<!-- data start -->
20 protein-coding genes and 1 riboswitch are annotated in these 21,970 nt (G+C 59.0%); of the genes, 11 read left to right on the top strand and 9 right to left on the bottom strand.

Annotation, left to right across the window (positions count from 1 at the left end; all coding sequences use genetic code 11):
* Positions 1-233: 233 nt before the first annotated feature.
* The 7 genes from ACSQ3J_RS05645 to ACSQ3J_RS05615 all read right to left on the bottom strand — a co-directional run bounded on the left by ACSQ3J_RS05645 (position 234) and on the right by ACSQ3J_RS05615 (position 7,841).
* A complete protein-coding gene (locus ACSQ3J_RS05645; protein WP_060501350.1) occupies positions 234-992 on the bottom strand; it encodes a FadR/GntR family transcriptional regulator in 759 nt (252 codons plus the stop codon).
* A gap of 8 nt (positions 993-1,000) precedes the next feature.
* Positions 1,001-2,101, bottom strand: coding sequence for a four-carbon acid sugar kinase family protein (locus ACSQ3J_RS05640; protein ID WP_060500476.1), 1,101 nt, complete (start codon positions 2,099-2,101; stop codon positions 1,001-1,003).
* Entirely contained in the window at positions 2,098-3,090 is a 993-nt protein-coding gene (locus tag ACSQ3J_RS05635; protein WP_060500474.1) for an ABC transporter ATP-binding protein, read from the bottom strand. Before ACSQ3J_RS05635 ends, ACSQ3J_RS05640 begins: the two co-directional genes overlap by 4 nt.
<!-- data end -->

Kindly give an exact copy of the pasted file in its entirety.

20 protein-coding genes and 1 riboswitch are annotated in these 21,970 nt (G+C 59.0%); of the genes, 11 read left to right on the top strand and 9 right to left on the bottom strand.

Annotation, left to right across the window (positions count from 1 at the left end; all coding sequences use genetic code 11):
* Positions 1-233: 233 nt before the first annotated feature.
* The 7 genes from ACSQ3J_RS05645 to ACSQ3J_RS05615 all read right to left on the bottom strand — a co-directional run bounded on the left by ACSQ3J_RS05645 (position 234) and on the right by ACSQ3J_RS05615 (position 7,841).
* A complete protein-coding gene (locus ACSQ3J_RS05645; protein WP_060501350.1) occupies positions 234-992 on the bottom strand; it encodes a FadR/GntR family transcriptional regulator in 759 nt (252 codons plus the stop codon).
* A gap of 8 nt (positions 993-1,000) precedes the next feature.
* Positions 1,001-2,101, bottom strand: coding sequence for a four-carbon acid sugar kinase family protein (locus ACSQ3J_RS05640; protein ID WP_060500476.1), 1,101 nt, complete (start codon positions 2,099-2,101; stop codon positions 1,001-1,003).
* Entirely contained in the window at positions 2,098-3,090 is a 993-nt protein-coding gene (locus tag ACSQ3J_RS05635; protein WP_060500474.1) for an ABC transporter ATP-binding protein, read from the bottom strand. Before ACSQ3J_RS05635 ends, ACSQ3J_RS05640 begins: the two co-directional genes overlap by 4 nt.